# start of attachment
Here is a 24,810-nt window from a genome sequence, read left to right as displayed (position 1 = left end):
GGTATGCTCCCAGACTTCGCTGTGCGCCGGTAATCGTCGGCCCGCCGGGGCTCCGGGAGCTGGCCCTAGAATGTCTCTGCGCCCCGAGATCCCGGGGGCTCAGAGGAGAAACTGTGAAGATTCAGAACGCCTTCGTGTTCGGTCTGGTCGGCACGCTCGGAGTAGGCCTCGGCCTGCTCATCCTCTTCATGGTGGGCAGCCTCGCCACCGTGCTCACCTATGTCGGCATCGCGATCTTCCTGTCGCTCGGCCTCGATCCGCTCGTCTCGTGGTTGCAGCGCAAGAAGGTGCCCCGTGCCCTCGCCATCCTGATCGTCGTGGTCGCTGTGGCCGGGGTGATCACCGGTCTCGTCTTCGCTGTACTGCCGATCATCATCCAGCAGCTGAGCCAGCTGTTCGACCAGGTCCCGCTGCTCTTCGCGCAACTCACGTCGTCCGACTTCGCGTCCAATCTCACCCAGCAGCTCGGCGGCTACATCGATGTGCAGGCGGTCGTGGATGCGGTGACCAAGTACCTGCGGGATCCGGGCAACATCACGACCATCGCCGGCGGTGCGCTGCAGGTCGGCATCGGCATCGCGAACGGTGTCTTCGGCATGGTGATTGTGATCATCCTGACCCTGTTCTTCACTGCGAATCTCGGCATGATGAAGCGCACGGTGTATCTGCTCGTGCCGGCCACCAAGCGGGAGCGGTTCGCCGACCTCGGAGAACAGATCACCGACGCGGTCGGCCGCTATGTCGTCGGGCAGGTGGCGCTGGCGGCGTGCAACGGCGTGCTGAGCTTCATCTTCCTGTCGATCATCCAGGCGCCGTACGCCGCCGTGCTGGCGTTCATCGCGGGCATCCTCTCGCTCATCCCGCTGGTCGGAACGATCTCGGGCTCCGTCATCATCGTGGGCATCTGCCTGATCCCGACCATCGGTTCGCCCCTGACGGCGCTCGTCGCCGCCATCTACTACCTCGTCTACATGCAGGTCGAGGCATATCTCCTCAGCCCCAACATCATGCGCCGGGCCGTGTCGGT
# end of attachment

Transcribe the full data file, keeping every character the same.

Here is a 24,810-nt window from a genome sequence, read left to right as displayed (position 1 = left end):
GGTATGCTCCCAGACTTCGCTGTGCGCCGGTAATCGTCGGCCCGCCGGGGCTCCGGGAGCTGGCCCTAGAATGTCTCTGCGCCCCGAGATCCCGGGGGCTCAGAGGAGAAACTGTGAAGATTCAGAACGCCTTCGTGTTCGGTCTGGTCGGCACGCTCGGAGTAGGCCTCGGCCTGCTCATCCTCTTCATGGTGGGCAGCCTCGCCACCGTGCTCACCTATGTCGGCATCGCGATCTTCCTGTCGCTCGGCCTCGATCCGCTCGTCTCGTGGTTGCAGCGCAAGAAGGTGCCCCGTGCCCTCGCCATCCTGATCGTCGTGGTCGCTGTGGCCGGGGTGATCACCGGTCTCGTCTTCGCTGTACTGCCGATCATCATCCAGCAGCTGAGCCAGCTGTTCGACCAGGTCCCGCTGCTCTTCGCGCAACTCACGTCGTCCGACTTCGCGTCCAATCTCACCCAGCAGCTCGGCGGCTACATCGATGTGCAGGCGGTCGTGGATGCGGTGACCAAGTACCTGCGGGATCCGGGCAACATCACGACCATCGCCGGCGGTGCGCTGCAGGTCGGCATCGGCATCGCGAACGGTGTCTTCGGCATGGTGATTGTGATCATCCTGACCCTGTTCTTCACTGCGAATCTCGGCATGATGAAGCGCACGGTGTATCTGCTCGTGCCGGCCACCAAGCGGGAGCGGTTCGCCGACCTCGGAGAACAGATCACCGACGCGGTCGGCCGCTATGTCGTCGGGCAGGTGGCGCTGGCGGCGTGCAACGGCGTGCTGAGCTTCATCTTCCTGTCGATCATCCAGGCGCCGTACGCCGCCGTGCTGGCGTTCATCGCGGGCATCCTCTCGCTCATCCCGCTGGTCGGAACGATCTCGGGCTCCGTCATCATCGTGGGCATCTGCCTGATCCCGACCATCGGTTCGCCCCTGACGGCGCTCGTCGCCGCCATCTACTACCTCGTCTACATGCAGGTCGAGGCATATCTCCTCAGCCCCAACATCATGCGCCGGGCCGTGTCGGT